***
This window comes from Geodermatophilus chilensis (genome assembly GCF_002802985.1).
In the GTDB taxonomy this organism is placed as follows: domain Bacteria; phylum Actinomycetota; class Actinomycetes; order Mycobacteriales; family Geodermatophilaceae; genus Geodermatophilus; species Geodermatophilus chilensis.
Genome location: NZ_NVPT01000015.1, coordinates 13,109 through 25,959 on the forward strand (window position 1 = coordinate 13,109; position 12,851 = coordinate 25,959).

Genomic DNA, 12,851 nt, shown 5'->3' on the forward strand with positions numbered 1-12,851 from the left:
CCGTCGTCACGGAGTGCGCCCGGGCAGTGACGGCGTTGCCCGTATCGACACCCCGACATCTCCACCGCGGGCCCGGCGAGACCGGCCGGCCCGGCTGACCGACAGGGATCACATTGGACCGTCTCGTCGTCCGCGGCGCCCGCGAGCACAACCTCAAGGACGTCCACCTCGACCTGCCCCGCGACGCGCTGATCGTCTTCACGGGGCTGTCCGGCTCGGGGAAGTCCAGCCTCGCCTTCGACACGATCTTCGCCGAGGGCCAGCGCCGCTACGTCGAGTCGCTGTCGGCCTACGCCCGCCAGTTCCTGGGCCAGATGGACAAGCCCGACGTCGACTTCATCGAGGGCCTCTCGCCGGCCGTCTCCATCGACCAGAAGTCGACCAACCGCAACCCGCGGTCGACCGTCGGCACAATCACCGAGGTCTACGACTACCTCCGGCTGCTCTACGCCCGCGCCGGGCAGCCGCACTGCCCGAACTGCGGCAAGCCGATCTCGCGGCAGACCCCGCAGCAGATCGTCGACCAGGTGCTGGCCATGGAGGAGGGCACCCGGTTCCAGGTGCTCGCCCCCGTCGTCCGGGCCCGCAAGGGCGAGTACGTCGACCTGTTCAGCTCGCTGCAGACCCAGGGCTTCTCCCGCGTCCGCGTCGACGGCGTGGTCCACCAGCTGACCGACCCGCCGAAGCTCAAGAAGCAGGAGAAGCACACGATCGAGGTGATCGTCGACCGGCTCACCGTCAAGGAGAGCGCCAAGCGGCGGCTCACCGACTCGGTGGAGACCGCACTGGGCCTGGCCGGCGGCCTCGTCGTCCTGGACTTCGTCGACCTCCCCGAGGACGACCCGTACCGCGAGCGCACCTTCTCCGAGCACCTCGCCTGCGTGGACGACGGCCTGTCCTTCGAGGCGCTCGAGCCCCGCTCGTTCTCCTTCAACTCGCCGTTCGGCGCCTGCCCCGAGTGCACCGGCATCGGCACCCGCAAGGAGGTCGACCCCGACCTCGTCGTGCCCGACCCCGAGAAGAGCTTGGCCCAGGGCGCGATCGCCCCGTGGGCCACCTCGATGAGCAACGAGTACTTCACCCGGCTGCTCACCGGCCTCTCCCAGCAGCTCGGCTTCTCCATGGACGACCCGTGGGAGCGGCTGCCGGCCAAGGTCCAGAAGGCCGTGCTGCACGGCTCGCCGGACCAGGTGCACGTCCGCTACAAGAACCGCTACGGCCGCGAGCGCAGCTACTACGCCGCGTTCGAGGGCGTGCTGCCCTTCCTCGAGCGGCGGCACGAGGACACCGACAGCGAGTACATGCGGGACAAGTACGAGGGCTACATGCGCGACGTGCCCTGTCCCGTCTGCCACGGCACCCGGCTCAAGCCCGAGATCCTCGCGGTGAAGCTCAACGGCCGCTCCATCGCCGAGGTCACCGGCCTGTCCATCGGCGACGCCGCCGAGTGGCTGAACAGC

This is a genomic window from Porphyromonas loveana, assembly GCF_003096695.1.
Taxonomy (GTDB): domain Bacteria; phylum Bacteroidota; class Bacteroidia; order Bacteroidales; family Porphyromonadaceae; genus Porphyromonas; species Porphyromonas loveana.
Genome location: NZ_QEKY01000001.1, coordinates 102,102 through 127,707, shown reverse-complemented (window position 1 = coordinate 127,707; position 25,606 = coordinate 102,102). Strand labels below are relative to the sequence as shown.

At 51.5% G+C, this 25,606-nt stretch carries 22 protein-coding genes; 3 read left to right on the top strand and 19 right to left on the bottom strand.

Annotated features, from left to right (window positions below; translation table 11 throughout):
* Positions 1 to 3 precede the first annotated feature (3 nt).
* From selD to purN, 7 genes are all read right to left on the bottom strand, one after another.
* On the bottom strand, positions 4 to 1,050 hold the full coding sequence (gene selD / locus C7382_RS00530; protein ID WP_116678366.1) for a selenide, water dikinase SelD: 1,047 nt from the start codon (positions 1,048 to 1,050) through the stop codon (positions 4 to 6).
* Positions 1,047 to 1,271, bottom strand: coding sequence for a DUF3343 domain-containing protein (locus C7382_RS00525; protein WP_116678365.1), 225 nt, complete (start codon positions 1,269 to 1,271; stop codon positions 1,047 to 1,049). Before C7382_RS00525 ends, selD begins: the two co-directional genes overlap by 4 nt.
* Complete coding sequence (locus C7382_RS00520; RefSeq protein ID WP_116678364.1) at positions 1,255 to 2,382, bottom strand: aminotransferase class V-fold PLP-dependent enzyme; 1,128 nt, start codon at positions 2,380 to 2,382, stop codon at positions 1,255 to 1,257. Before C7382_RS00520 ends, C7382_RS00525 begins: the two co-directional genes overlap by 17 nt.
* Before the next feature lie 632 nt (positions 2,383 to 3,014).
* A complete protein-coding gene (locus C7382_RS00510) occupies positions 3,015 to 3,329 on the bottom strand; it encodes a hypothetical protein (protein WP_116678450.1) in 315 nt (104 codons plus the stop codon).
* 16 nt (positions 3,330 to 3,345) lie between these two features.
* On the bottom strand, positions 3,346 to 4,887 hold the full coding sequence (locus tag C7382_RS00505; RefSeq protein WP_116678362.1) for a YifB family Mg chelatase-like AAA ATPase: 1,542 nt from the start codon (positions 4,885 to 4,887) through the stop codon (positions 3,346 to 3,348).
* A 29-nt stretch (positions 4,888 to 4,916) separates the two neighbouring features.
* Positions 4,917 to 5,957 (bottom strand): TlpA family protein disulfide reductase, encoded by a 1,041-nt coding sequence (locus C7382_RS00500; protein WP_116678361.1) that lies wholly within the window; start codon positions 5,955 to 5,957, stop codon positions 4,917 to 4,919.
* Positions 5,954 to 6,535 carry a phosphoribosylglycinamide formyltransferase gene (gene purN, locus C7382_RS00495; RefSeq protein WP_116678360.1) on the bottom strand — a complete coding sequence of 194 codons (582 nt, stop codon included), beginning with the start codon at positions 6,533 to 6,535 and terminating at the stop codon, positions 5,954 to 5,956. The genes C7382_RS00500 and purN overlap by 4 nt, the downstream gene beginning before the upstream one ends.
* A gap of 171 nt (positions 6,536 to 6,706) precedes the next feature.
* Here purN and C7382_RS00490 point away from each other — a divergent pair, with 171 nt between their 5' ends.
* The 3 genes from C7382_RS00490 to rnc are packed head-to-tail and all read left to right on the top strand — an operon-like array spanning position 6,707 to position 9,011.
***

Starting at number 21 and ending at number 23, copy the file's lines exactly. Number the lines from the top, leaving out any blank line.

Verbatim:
* Positions 4,917 to 5,957 (bottom strand): TlpA family protein disulfide reductase, encoded by a 1,041-nt coding sequence (locus C7382_RS00500; protein WP_116678361.1) that lies wholly within the window; start codon positions 5,955 to 5,957, stop codon positions 4,917 to 4,919.
* Positions 5,954 to 6,535 carry a phosphoribosylglycinamide formyltransferase gene (gene purN, locus C7382_RS00495; RefSeq protein WP_116678360.1) on the bottom strand — a complete coding sequence of 194 codons (582 nt, stop codon included), beginning with the start codon at positions 6,533 to 6,535 and terminating at the stop codon, positions 5,954 to 5,956. The genes C7382_RS00500 and purN overlap by 4 nt, the downstream gene beginning before the upstream one ends.
* A gap of 171 nt (positions 6,536 to 6,706) precedes the next feature.